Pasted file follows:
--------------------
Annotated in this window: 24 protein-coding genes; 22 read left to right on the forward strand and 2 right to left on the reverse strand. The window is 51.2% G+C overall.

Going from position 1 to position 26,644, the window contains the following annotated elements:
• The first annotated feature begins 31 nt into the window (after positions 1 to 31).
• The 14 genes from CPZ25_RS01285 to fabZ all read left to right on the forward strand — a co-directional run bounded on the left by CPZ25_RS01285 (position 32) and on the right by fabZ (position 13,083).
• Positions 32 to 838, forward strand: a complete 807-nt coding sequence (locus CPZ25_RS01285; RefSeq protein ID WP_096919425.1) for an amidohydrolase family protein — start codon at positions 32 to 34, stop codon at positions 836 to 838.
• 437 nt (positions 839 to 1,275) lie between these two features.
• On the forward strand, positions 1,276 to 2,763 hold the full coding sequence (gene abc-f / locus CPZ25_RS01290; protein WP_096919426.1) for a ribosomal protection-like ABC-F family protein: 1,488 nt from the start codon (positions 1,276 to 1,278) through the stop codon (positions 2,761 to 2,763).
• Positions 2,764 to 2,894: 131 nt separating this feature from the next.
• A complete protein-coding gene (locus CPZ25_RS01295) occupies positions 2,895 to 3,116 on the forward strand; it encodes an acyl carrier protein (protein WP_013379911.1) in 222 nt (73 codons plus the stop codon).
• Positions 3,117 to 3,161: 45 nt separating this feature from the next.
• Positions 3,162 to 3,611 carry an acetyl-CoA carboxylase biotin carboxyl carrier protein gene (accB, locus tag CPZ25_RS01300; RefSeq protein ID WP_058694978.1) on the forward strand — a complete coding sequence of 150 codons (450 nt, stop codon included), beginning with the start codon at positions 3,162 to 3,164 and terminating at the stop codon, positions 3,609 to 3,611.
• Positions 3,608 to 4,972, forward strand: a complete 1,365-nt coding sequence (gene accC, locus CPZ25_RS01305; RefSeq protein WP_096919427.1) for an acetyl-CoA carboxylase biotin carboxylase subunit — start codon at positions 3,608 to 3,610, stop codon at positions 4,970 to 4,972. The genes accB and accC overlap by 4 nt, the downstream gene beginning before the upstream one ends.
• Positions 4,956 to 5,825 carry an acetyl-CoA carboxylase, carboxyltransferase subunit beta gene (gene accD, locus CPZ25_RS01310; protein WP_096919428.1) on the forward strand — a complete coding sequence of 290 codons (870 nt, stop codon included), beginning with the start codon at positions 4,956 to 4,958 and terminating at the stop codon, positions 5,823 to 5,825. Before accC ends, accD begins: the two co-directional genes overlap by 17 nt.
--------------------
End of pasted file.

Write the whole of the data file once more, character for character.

Annotated in this window: 24 protein-coding genes; 22 read left to right on the forward strand and 2 right to left on the reverse strand. The window is 51.2% G+C overall.

Going from position 1 to position 26,644, the window contains the following annotated elements:
• The first annotated feature begins 31 nt into the window (after positions 1 to 31).
• The 14 genes from CPZ25_RS01285 to fabZ all read left to right on the forward strand — a co-directional run bounded on the left by CPZ25_RS01285 (position 32) and on the right by fabZ (position 13,083).
• Positions 32 to 838, forward strand: a complete 807-nt coding sequence (locus CPZ25_RS01285; RefSeq protein ID WP_096919425.1) for an amidohydrolase family protein — start codon at positions 32 to 34, stop codon at positions 836 to 838.
• 437 nt (positions 839 to 1,275) lie between these two features.
• On the forward strand, positions 1,276 to 2,763 hold the full coding sequence (gene abc-f / locus CPZ25_RS01290; protein WP_096919426.1) for a ribosomal protection-like ABC-F family protein: 1,488 nt from the start codon (positions 1,276 to 1,278) through the stop codon (positions 2,761 to 2,763).
• Positions 2,764 to 2,894: 131 nt separating this feature from the next.
• A complete protein-coding gene (locus CPZ25_RS01295) occupies positions 2,895 to 3,116 on the forward strand; it encodes an acyl carrier protein (protein WP_013379911.1) in 222 nt (73 codons plus the stop codon).
• Positions 3,117 to 3,161: 45 nt separating this feature from the next.
• Positions 3,162 to 3,611 carry an acetyl-CoA carboxylase biotin carboxyl carrier protein gene (accB, locus tag CPZ25_RS01300; RefSeq protein ID WP_058694978.1) on the forward strand — a complete coding sequence of 150 codons (450 nt, stop codon included), beginning with the start codon at positions 3,162 to 3,164 and terminating at the stop codon, positions 3,609 to 3,611.
• Positions 3,608 to 4,972, forward strand: a complete 1,365-nt coding sequence (gene accC, locus CPZ25_RS01305; RefSeq protein WP_096919427.1) for an acetyl-CoA carboxylase biotin carboxylase subunit — start codon at positions 3,608 to 3,610, stop codon at positions 4,970 to 4,972. The genes accB and accC overlap by 4 nt, the downstream gene beginning before the upstream one ends.
• Positions 4,956 to 5,825 carry an acetyl-CoA carboxylase, carboxyltransferase subunit beta gene (gene accD, locus CPZ25_RS01310; protein WP_096919428.1) on the forward strand — a complete coding sequence of 290 codons (870 nt, stop codon included), beginning with the start codon at positions 4,956 to 4,958 and terminating at the stop codon, positions 5,823 to 5,825. Before accC ends, accD begins: the two co-directional genes overlap by 17 nt.